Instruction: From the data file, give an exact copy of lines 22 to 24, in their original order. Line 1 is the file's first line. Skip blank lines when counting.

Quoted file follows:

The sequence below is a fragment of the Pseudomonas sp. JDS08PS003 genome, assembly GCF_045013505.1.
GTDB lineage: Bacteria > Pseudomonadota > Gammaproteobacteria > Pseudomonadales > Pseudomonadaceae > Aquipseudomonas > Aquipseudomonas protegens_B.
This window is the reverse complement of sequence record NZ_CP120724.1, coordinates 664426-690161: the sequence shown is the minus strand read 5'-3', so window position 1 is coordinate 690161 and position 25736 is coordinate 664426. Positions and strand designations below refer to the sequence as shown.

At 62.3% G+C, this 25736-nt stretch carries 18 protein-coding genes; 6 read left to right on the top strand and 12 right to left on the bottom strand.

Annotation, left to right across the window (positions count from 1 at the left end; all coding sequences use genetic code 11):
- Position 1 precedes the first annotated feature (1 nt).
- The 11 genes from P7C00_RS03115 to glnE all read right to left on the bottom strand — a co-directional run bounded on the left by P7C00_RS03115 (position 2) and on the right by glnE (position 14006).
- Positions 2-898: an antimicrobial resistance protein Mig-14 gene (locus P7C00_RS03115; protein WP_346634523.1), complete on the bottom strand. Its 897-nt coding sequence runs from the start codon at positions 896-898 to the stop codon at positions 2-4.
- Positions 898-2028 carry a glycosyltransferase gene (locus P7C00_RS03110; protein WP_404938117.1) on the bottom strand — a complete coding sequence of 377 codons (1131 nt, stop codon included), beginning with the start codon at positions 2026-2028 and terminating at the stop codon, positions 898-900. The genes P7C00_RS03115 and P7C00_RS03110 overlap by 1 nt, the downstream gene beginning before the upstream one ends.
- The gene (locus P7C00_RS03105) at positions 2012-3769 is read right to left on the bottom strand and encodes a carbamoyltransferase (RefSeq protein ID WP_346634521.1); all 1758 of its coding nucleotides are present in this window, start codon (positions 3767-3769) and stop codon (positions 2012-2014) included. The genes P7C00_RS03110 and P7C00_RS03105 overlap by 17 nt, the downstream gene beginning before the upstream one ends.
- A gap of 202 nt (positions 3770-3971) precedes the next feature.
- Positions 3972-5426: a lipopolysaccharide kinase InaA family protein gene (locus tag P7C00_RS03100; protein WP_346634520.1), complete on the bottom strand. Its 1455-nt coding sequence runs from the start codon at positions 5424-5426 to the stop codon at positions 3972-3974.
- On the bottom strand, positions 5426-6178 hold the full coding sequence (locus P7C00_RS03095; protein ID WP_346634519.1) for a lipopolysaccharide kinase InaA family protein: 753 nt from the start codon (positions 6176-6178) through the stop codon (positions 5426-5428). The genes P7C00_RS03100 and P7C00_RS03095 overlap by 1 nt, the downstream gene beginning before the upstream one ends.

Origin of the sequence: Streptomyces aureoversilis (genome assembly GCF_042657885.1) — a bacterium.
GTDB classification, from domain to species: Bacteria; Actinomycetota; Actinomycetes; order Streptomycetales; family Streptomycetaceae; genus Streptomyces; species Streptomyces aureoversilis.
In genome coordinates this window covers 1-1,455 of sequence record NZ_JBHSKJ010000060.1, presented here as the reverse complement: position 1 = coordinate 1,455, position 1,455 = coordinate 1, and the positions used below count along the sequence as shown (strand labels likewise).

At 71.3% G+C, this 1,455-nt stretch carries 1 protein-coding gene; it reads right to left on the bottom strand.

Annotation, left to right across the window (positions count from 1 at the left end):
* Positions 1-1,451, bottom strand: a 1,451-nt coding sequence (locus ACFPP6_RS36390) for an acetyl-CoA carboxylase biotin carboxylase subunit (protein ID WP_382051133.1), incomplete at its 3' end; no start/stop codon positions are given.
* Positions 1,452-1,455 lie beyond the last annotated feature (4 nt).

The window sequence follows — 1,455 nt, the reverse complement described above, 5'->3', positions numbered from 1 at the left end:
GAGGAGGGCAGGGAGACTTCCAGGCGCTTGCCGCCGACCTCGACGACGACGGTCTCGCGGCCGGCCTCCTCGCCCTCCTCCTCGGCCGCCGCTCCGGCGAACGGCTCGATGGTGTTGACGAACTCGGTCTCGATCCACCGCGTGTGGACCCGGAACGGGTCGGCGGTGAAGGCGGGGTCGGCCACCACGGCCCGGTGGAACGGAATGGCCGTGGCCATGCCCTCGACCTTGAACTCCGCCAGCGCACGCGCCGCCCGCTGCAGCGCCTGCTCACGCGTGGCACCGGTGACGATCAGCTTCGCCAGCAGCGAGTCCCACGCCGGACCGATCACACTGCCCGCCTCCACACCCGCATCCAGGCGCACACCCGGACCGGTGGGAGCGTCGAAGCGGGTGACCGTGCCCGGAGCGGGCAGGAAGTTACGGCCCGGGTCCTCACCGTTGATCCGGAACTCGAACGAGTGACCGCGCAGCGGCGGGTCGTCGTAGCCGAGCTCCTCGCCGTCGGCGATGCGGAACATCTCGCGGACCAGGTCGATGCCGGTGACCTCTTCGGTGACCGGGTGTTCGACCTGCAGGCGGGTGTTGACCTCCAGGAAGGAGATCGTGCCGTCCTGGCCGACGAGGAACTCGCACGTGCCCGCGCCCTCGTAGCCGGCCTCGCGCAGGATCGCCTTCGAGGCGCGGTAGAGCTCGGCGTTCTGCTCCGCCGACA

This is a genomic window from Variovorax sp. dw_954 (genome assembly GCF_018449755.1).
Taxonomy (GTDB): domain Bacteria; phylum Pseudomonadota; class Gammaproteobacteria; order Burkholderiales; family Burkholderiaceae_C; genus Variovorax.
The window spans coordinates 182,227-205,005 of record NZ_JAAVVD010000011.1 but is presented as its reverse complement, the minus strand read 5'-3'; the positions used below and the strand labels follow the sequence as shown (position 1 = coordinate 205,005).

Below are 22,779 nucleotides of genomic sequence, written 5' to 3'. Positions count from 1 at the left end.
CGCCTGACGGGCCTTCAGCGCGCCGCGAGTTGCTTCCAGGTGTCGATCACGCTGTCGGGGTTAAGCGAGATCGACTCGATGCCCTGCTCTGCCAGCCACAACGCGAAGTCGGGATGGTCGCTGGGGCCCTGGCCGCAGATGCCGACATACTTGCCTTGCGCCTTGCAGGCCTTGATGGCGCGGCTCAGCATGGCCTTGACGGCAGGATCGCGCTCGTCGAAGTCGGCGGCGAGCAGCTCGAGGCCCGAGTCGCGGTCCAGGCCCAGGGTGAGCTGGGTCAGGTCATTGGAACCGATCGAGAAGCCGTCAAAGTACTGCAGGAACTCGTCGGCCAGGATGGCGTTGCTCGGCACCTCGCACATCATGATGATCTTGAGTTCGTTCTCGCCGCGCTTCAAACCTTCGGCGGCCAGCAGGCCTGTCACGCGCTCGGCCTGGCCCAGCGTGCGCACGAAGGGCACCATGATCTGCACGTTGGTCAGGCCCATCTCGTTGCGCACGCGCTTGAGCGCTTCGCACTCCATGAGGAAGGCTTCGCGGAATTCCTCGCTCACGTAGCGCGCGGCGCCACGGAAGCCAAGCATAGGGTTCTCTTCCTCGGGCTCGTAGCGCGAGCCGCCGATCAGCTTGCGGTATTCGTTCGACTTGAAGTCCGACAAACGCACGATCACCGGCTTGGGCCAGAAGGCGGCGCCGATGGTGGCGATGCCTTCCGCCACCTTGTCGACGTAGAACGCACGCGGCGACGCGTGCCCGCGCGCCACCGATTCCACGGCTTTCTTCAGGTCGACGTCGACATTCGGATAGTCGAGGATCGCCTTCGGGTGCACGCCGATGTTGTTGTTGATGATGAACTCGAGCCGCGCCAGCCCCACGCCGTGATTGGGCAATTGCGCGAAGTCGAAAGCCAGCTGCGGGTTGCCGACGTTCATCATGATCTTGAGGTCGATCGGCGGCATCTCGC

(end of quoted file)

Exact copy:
GAGGAGGGCAGGGAGACTTCCAGGCGCTTGCCGCCGACCTCGACGACGACGGTCTCGCGGCCGGCCTCCTCGCCCTCCTCCTCGGCCGCCGCTCCGGCGAACGGCTCGATGGTGTTGACGAACTCGGTCTCGATCCACCGCGTGTGGACCCGGAACGGGTCGGCGGTGAAGGCGGGGTCGGCCACCACGGCCCGGTGGAACGGAATGGCCGTGGCCATGCCCTCGACCTTGAACTCCGCCAGCGCACGCGCCGCCCGCTGCAGCGCCTGCTCACGCGTGGCACCGGTGACGATCAGCTTCGCCAGCAGCGAGTCCCACGCCGGACCGATCACACTGCCCGCCTCCACACCCGCATCCAGGCGCACACCCGGACCGGTGGGAGCGTCGAAGCGGGTGACCGTGCCCGGAGCGGGCAGGAAGTTACGGCCCGGGTCCTCACCGTTGATCCGGAACTCGAACGAGTGACCGCGCAGCGGCGGGTCGTCGTAGCCGAGCTCCTCGCCGTCGGCGATGCGGAACATCTCGCGGACCAGGTCGATGCCGGTGACCTCTTCGGTGACCGGGTGTTCGACCTGCAGGCGGGTGTTGACCTCCAGGAAGGAGATCGTGCCGTCCTGGCCGACGAGGAACTCGCACGTGCCCGCGCCCTCGTAGCCGGCCTCGCGCAGGATCGCCTTCGAGGCGCGGTAGAGCTCGGCGTTCTGCTCCGCCGACA

This is a genomic window from Variovorax sp. dw_954 (genome assembly GCF_018449755.1).
Taxonomy (GTDB): domain Bacteria; phylum Pseudomonadota; class Gammaproteobacteria; order Burkholderiales; family Burkholderiaceae_C; genus Variovorax.